web analytics

Ralston’s hackery continues

Written By: - Date published: 10:45 am, March 29th, 2009 - 12 comments
Categories: Media, spin - Tags: , , , ,

Earlier this week we pointed out that John Key has started running a new line. Now instead of calling touchy-feely liberal policies on things like climate change and public health ‘PC gone mad’ (too Don Brash), National is referring to them as ‘hug a polar bear’ programmes.

Right on cue, Key cheerleader Bill Ralston is parroting the line in his Herald on Sunday column and fleshing it out for public consumption. First, explain what the line means:

John Key’s memorable line about Labour’s “hug a polar bear” programmes, ineffective campaigns that sound good but don’t deliver results, wryly summed up this Government’s contempt for many of the touchy-feely, state-funded marketing campaigns the last Labour administration spawned.

Second, list a few examples of crazy “hug a polar bear” spending. Don’t worry about facts:

A classic feelgood “hug a polar bear” programme has to be the $15.7 million a year campaign by Sparc, the Ministry of Education and Health Department to encourage young kids to indulge in healthy activities.

Finally, personally denigrate the people charged with carrying out these programmes so the public won’t mind them being fired, or the fact the government is breaking its election promises:

A “cap” means public service numbers will not grow. In fact, under this administration, they will fall. The PSA is talking more than 750 jobs lost. Well, frankly, you and I are paying those people’s wages, and if they are wasting our money then tough luck.

Another week, another pay cheque for Bill. I wonder how long it’ll take before the Herald on Sunday realises it can just print the National Party press release and save itself the $1500.

12 comments on “Ralston’s hackery continues ”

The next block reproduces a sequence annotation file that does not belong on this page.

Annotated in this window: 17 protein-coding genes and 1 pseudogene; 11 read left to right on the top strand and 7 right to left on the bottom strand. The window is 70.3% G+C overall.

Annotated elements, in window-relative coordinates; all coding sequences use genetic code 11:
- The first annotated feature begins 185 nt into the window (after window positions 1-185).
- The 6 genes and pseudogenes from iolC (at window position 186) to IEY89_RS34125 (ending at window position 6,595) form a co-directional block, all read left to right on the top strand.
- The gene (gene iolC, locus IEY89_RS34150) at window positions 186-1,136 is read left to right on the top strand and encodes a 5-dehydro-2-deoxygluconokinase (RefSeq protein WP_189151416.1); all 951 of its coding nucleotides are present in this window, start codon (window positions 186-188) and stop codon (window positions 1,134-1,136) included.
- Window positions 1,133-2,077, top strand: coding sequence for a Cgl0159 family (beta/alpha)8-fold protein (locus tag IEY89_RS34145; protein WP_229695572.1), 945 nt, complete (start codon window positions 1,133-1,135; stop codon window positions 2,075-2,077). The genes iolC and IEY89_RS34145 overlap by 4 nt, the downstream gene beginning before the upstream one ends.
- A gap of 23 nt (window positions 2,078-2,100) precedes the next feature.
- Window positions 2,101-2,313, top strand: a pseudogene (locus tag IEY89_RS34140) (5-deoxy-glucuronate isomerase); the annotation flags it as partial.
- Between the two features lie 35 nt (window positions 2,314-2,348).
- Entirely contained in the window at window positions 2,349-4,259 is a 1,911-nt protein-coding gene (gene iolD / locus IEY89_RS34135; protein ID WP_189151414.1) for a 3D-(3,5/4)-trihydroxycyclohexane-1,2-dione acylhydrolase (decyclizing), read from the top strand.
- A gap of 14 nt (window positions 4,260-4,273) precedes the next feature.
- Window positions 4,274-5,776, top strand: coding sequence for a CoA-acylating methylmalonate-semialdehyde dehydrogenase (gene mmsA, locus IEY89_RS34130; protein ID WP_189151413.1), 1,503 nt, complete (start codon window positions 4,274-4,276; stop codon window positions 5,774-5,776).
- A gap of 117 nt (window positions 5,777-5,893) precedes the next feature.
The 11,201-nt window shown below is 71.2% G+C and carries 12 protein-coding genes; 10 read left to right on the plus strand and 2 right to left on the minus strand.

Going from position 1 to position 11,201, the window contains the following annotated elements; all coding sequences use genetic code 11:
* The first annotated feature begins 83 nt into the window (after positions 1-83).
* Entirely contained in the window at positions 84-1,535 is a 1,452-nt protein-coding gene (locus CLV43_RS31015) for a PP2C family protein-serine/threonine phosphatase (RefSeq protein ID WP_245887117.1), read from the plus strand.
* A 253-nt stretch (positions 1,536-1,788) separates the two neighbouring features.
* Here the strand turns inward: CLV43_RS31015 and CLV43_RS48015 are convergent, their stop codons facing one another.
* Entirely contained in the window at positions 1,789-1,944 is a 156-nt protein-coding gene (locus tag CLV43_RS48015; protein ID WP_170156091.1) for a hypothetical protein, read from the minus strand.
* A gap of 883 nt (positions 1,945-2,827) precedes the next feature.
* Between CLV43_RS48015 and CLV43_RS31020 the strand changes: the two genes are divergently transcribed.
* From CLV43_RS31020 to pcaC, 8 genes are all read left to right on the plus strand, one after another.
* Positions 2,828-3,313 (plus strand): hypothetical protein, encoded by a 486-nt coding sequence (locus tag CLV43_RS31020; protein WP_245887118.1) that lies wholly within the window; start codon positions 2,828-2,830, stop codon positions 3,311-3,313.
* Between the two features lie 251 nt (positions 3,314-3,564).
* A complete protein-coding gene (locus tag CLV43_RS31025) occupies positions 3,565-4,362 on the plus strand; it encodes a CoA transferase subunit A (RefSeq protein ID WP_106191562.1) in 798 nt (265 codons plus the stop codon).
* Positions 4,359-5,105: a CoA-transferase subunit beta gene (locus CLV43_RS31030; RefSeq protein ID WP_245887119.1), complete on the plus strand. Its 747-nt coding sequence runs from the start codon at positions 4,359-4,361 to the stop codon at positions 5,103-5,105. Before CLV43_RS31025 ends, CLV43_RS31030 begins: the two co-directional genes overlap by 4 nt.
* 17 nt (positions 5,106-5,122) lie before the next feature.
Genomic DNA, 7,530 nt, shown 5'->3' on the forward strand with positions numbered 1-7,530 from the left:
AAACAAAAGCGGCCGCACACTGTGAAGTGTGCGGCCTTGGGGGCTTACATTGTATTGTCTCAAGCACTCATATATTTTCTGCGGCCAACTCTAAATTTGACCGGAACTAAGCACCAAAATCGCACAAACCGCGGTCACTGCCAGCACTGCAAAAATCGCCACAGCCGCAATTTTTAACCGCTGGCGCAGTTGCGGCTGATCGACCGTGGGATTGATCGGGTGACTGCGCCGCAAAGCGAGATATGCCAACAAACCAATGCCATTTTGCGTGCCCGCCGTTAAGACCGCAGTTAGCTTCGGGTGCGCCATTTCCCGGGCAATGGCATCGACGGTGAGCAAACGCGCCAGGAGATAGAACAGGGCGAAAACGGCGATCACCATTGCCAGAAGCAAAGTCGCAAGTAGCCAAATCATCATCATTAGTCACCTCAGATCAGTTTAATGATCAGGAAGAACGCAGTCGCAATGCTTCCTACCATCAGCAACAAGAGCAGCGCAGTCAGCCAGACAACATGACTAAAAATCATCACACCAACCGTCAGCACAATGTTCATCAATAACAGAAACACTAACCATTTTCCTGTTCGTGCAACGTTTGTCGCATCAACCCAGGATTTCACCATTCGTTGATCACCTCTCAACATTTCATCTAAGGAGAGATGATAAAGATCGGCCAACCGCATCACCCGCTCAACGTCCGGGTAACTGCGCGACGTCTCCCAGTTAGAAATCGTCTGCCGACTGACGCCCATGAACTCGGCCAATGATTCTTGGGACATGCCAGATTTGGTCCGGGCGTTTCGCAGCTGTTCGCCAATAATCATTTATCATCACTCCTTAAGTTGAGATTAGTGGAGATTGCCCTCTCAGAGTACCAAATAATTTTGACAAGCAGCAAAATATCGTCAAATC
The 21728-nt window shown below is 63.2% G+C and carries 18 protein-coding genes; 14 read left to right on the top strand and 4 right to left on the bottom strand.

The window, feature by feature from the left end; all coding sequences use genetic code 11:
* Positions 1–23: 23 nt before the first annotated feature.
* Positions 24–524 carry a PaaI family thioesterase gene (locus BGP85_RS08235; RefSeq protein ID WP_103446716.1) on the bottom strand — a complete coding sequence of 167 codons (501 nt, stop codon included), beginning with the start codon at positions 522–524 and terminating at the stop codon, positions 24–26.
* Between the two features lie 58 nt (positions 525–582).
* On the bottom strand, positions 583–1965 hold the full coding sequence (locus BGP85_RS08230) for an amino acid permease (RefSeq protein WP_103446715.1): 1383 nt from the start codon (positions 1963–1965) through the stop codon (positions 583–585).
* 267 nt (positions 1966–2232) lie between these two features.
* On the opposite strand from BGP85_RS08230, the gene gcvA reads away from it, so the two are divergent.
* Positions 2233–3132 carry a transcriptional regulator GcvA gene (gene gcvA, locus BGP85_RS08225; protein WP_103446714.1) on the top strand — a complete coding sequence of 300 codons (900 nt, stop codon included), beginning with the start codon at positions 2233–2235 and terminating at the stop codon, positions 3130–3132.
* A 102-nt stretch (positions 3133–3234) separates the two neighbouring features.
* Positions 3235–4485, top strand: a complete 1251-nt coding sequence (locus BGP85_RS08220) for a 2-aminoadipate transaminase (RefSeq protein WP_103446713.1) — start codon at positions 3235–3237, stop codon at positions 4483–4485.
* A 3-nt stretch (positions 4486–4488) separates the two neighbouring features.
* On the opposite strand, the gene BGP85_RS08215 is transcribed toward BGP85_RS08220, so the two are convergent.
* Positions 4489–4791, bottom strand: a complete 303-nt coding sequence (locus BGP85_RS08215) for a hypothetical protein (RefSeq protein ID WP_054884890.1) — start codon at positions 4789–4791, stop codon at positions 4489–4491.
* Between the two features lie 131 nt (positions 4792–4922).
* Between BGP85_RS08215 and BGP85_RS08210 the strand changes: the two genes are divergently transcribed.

1. John Dalley 1

    Ralston’s still bitter about getting the arse from tvnz, and seeing he now has to work for a living National’s money is as good as anyone’s.
    He turned out to be an incompetent jackass with an over-inflated opinion of his worth and paid the price.

  2. jason 2

    Well put golf guy.

  3. Bill 3

    Hmm.

    “A “cap’ means public service numbers will not grow. In fact, under this administration, they will fall. The PSA is talking more than 750 jobs lost. Well, frankly, you and I are paying those people’s wages, and if they are wasting our money then tough luck”

    A crisis means that bank, banker and investor numbers will not grow. In fact during this crisis, they will fall. Experts are talking more than (x squared) jobs lost.Well, frankly, you and I are paying those people’s salaries and bonuses, and if they wasted our money, then tough luck.

    Vive consistency!

    Em. Or then again. Why don’t we give them even more money to keep them going while we vilify one another (public servants, foreign workers), cop the job losses, foreclosures on our homes, cuts to services and general diminishing of our economic well-being? Yeah. That sounds more like it.

  4. John Dalley 4

    daveski, John Daly you idiot.
    As for me, i can’t play golf to save myself no matter how much i try or like the game.

  5. Trevor Mallard 5

    And Bill – and his column ghostwriter John – forget that Push Play was a 1990s National initiative expanded under Labour because it worked and because obesity diabetes etc are a major health threat.

  6. It’s been an interesting line run by multiple Standard writers – attack the NZH.

    It’s interesting for a number of reasons – the Herald is but one of a number of national newspapers (albeit Auckland-centric) and papers are one of a wider range of news sources.

    I compare this type of post with the columns written by Finlay MacDonald in the SST that reflect the same lines and same phrases as the Standard. In fact, Finlay could have written this post based on his column 🙂

    Frankly, who cares? The Herald and SST can print what they like within reason. If I don’t like it, I don’t have to read it or buy it.

    • Macro 6.1

      And I don’t! The sooner the Granny disappears into oblivion the better for us all. I don’t need them to tell me what to think.

    • Tane 6.2

      I think we’re equal opportunity critics when it comes to individual columnists/editorials, it’s just that the Herald seems to have more right-wing nutters on the books.

      The Herald also nailed its colours to the mast last year with its blatant campaign for National, of course we’re more likely to notice when it’s slipping from journalism into right-wing political activism.

  7. Ianmac 7

    I’m not a supporter of Peters but the nasty stuff that Ralston spewed out to defeat him, was ‘orrible! His sympathies were pretty obvious but a pity he didn’t just declare himself as a Tory and a Tory mouthpiece. Pity as he can string words together effectively, but not to my taste, and in any case Sparc has set the atmosphere well and damn shame if they were removed.